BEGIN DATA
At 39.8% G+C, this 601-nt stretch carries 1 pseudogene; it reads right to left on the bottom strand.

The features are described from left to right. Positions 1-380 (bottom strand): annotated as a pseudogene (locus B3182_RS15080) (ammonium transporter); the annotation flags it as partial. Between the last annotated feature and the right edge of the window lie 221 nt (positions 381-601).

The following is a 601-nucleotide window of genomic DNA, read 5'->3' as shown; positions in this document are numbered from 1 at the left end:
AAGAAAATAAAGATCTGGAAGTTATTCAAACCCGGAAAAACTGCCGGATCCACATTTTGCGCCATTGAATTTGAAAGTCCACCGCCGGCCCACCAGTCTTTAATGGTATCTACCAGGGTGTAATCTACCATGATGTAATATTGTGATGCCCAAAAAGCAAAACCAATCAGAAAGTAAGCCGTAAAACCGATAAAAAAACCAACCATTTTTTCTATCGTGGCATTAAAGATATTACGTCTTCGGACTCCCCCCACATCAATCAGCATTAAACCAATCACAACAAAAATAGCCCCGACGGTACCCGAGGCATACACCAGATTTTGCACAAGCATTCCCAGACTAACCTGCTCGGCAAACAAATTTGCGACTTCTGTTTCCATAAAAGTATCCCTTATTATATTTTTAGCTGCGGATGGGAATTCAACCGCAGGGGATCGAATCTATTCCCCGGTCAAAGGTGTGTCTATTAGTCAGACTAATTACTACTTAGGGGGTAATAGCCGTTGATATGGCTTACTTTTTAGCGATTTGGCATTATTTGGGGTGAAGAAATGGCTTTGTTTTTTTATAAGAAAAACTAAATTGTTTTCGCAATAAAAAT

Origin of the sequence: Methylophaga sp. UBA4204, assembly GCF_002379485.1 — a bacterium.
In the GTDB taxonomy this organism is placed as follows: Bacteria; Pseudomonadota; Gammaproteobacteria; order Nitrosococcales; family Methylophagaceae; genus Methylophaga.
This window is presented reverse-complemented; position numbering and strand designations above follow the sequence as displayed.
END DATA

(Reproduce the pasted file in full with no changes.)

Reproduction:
At 39.8% G+C, this 601-nt stretch carries 1 pseudogene; it reads right to left on the bottom strand.

The features are described from left to right. Positions 1-380 (bottom strand): annotated as a pseudogene (locus B3182_RS15080) (ammonium transporter); the annotation flags it as partial. Between the last annotated feature and the right edge of the window lie 221 nt (positions 381-601).

The following is a 601-nucleotide window of genomic DNA, read 5'->3' as shown; positions in this document are numbered from 1 at the left end:
AAGAAAATAAAGATCTGGAAGTTATTCAAACCCGGAAAAACTGCCGGATCCACATTTTGCGCCATTGAATTTGAAAGTCCACCGCCGGCCCACCAGTCTTTAATGGTATCTACCAGGGTGTAATCTACCATGATGTAATATTGTGATGCCCAAAAAGCAAAACCAATCAGAAAGTAAGCCGTAAAACCGATAAAAAAACCAACCATTTTTTCTATCGTGGCATTAAAGATATTACGTCTTCGGACTCCCCCCACATCAATCAGCATTAAACCAATCACAACAAAAATAGCCCCGACGGTACCCGAGGCATACACCAGATTTTGCACAAGCATTCCCAGACTAACCTGCTCGGCAAACAAATTTGCGACTTCTGTTTCCATAAAAGTATCCCTTATTATATTTTTAGCTGCGGATGGGAATTCAACCGCAGGGGATCGAATCTATTCCCCGGTCAAAGGTGTGTCTATTAGTCAGACTAATTACTACTTAGGGGGTAATAGCCGTTGATATGGCTTACTTTTTAGCGATTTGGCATTATTTGGGGTGAAGAAATGGCTTTGTTTTTTTATAAGAAAAACTAAATTGTTTTCGCAATAAAAAT

Origin of the sequence: Methylophaga sp. UBA4204, assembly GCF_002379485.1 — a bacterium.
In the GTDB taxonomy this organism is placed as follows: Bacteria; Pseudomonadota; Gammaproteobacteria; order Nitrosococcales; family Methylophagaceae; genus Methylophaga.
This window is presented reverse-complemented; position numbering and strand designations above follow the sequence as displayed.